, Volume 83, Issue 5, pp 377-385

Differences in subcellular distribution and toxicity of green and red emitting CdTe quantum dots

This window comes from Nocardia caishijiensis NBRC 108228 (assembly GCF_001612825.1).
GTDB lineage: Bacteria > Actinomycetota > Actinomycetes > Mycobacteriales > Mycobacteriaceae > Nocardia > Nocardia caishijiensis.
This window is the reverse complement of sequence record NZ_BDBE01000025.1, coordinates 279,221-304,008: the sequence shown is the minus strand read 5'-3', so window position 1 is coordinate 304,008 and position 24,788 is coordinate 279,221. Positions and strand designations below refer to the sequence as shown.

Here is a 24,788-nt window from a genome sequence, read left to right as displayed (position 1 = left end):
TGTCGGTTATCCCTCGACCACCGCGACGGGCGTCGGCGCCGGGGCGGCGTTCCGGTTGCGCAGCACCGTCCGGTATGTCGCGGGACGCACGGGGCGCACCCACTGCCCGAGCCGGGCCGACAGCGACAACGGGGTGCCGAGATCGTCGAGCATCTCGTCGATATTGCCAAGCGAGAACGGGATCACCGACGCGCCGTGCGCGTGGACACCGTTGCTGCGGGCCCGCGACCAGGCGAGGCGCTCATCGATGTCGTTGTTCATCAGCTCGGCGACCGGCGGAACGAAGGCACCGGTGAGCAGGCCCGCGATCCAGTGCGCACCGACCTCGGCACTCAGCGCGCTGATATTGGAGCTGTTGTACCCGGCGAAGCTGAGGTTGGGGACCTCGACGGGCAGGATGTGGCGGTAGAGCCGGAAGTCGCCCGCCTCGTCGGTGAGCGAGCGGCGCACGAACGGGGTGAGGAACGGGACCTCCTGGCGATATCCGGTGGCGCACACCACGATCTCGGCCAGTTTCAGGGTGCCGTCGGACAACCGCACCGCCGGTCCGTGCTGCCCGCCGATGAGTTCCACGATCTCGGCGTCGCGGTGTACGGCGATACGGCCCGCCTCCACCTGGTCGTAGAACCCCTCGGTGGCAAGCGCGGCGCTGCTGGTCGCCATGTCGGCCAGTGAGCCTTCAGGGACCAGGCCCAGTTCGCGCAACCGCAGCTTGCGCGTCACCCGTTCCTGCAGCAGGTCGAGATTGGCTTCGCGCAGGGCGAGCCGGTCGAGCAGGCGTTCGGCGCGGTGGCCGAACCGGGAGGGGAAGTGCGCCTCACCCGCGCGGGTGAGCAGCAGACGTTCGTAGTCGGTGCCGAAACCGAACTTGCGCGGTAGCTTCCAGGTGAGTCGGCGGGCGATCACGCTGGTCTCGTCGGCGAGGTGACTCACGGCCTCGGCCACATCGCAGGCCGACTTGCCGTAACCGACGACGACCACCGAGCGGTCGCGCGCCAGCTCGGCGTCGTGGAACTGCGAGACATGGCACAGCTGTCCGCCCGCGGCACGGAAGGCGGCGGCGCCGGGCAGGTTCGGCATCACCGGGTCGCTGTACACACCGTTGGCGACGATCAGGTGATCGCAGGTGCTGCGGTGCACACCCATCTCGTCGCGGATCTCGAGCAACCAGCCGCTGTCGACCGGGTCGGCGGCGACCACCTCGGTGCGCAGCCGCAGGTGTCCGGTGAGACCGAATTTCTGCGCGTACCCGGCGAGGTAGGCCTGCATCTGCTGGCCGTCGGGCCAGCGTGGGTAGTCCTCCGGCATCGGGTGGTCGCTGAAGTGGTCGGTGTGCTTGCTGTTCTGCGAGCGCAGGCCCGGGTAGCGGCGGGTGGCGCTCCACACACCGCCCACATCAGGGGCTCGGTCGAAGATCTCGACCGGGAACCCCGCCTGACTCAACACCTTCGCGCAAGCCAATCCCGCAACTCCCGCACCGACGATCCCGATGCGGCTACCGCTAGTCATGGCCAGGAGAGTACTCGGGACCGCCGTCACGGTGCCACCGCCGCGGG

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Quantum dots (QDs) are emerging as alternative or complementary tools to the organic fluorescent dyes currently used in bioimaging. QDs hold several advantages over conventional fluorescent dyes including greater photostability and a wider range of excitation/emission wavelengths. However, recent work suggests that QDs exert deleterious effects on cellular processes. This study examined the subcellular localization and toxicity of cadmium telluride (CdTe) QDs and pharmacological means of preventing QD-induced cell death. The localization of CdTe QDs was found to depend upon QD size. CdTe QDs exhibited marked cytotoxicity in PC12 and N9 cells at concentrations as low as 10 µg/ml in chronic treatment paradigms. QD-induced cell death was characterized by chromatin condensation and membrane blebbing and was more pronounced with small (2r=2.2±0.1 nm), green emitting positively charged QDs than large (2r=5.2±0.1 nm), equally charged red emitting QDs. Pretreatment of cells with the antioxidant N-acetylcysteine and with bovine serum albumin, but not Trolox, significantly reduced the QD-induced cell death. These findings suggest that the size of QDs contributes to their subcellular distribution and that drugs can alter QD-induced cytotoxicity.